Ozge Evcen joins the University of Iowa College of Education this fall as a visiting assistant professor in Elementary Literacy Education.
Evcen received a bachelor of arts degree in English language and literature with honors at Cankaya University in Turkey before working at multiple higher education institutions as a foreign language instructor for six years in Turkey.
She moved to the U.S. and received a master of arts degree in teaching English as a second language from the University of Mississippi. While in Mississippi, Evcen worked as an ESL instructor for international students at the Intensive English Institute of the university.
Evcen received a doctorate from the Curriculum and Instruction Department with the division of Language and Literacy at the University of Illinois at Urbana-Champaign in 2020 and worked as an instructor for literacy courses for five years during her doctoral program.
Evcen was drawn to the University of Iowa by the Teacher Education Program’s mission and by the collaborative work being done by well-known scholars in the field.
“The Department of Teaching and Learning at the University of Iowa is the perfect fit for me since it combines my dedication to the education field and my strong advising skills with the opportunity to mentor future teachers on their career paths,” Evcen says.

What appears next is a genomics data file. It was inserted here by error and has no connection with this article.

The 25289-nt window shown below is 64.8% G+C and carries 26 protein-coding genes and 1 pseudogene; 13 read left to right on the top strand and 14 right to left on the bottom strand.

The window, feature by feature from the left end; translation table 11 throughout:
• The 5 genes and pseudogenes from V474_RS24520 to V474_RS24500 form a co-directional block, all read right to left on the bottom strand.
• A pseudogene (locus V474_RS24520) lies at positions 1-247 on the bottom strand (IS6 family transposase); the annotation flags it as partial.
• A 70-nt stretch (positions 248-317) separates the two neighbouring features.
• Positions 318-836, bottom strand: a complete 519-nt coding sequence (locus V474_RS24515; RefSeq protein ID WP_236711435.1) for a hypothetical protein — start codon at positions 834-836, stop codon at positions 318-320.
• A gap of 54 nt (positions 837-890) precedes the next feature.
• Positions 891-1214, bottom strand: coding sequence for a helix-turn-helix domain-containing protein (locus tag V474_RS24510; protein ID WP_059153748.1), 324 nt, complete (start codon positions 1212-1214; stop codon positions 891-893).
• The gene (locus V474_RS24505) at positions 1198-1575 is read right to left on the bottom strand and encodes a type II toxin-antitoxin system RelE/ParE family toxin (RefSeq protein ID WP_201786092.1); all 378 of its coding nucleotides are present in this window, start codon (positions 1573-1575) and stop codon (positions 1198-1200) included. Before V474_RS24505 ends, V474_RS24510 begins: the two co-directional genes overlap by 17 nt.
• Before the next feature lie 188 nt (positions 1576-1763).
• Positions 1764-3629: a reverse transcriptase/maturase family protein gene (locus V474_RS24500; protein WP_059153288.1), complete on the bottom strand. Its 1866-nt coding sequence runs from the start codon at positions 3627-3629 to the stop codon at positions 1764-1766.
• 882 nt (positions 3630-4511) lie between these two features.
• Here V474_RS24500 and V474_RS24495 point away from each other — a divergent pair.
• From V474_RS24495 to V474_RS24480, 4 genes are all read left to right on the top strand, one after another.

Evcen has found teaching effective literacy and language practices to be demanding but personally rewarding. She is proud to have the opportunity to serve diverse learners as a bilingual individual herself. She says she believes this has helped her reflect on her teaching process and to grow as an educator.
“I can proudly state that I have had students who are linguistically diverse, ethnically different from each other,” Evcen says. “I have had students who were first generation college students just like me, students who were minorities socio-economically, and women minorities as college students. Working with all these different groups of students has made me commit myself to diversity and recognize the barriers these groups could come across during their education.”
Evcen’s dedication to working with pre-service teachers in teacher education programs is based on the idea of language loss and how resourceful future teachers can be for the linguistically and culturally diverse student populations.
“We need to embrace the beauty of being bilingual and create more spaces in our education settings for emergent bilinguals so they do not lose their first or home languages,” Evcen says.
Her research focuses on heritage language speakers with a particular emphasis on children’s language and culture, their identity, curriculum design, family involvement, heritage language acquisition, and bilingualism.
In her new position, Evcen looks forward to the conversations she will have with pre-service teachers and the opportunity of a hands-on experience with future teacher candidates.